Martin Willitts Jr
When I was 10, my father took me along with him on a Freedom Bus to register Black people in Alabama to vote. What has changed since then? There are still Klan members, cross burnings, and racial problems. Being a Quaker means standing for what is right, and standing against what is wrong. Our bus was fire-bombed with the Klan and police working together. When we tried to escape, we were beaten. I am still missing teeth from that time period. My new poetry books include the chapbook winner of the Turtle Island Quarterly Editor’s Choice Award, “The Wire Fence Holding Back the World” (Flowstone Press), plus 11 full-length collections including “How to Be Silent” (FutureCycle Press, 2016) and “Dylan Thomas and the Writing Shed” (FutureCycle Press, 2017).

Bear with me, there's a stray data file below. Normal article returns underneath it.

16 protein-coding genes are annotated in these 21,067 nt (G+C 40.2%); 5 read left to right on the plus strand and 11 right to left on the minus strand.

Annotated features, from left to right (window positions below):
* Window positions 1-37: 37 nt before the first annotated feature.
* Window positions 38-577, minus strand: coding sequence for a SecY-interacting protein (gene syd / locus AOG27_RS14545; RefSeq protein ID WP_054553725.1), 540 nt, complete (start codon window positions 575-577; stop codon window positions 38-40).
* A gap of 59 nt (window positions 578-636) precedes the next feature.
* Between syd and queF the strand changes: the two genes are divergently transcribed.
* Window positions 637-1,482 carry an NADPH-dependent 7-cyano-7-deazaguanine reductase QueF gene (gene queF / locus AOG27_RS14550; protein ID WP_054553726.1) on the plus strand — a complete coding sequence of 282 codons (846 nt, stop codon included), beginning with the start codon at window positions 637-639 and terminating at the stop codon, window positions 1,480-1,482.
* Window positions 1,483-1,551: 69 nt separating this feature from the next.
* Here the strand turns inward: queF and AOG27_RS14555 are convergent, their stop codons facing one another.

Let me tell you about the sharecropper’s home,
a shack built from found timber like a found poem.
I did not know cinder blocks made a crawl-space
for a dog to find shade. I was ten: small as grace,
tiny as gaps between the wood where the force
of wind came through, warning sounds of horses
bringing Night Riders. History would drift,
the Klan might burn the place with them in it.
But, I was the most dangerous person in the shack.
They risked their Black lives protecting me from attack,
because my father was registering people to vote.
It was 1960. All the mob needed was a rope.
Passions and crosses were burning high.
The way they beat my father, I thought he’d die.
© 2017 Martin Willitts Jr
Editor's Note: If this poem(s) moves you please consider writing to the author (email address above) to tell him or her. You might say what it is about the poem that moves you. Writing to the author is the beginning of community at Verse Virtual. It is very important. -FF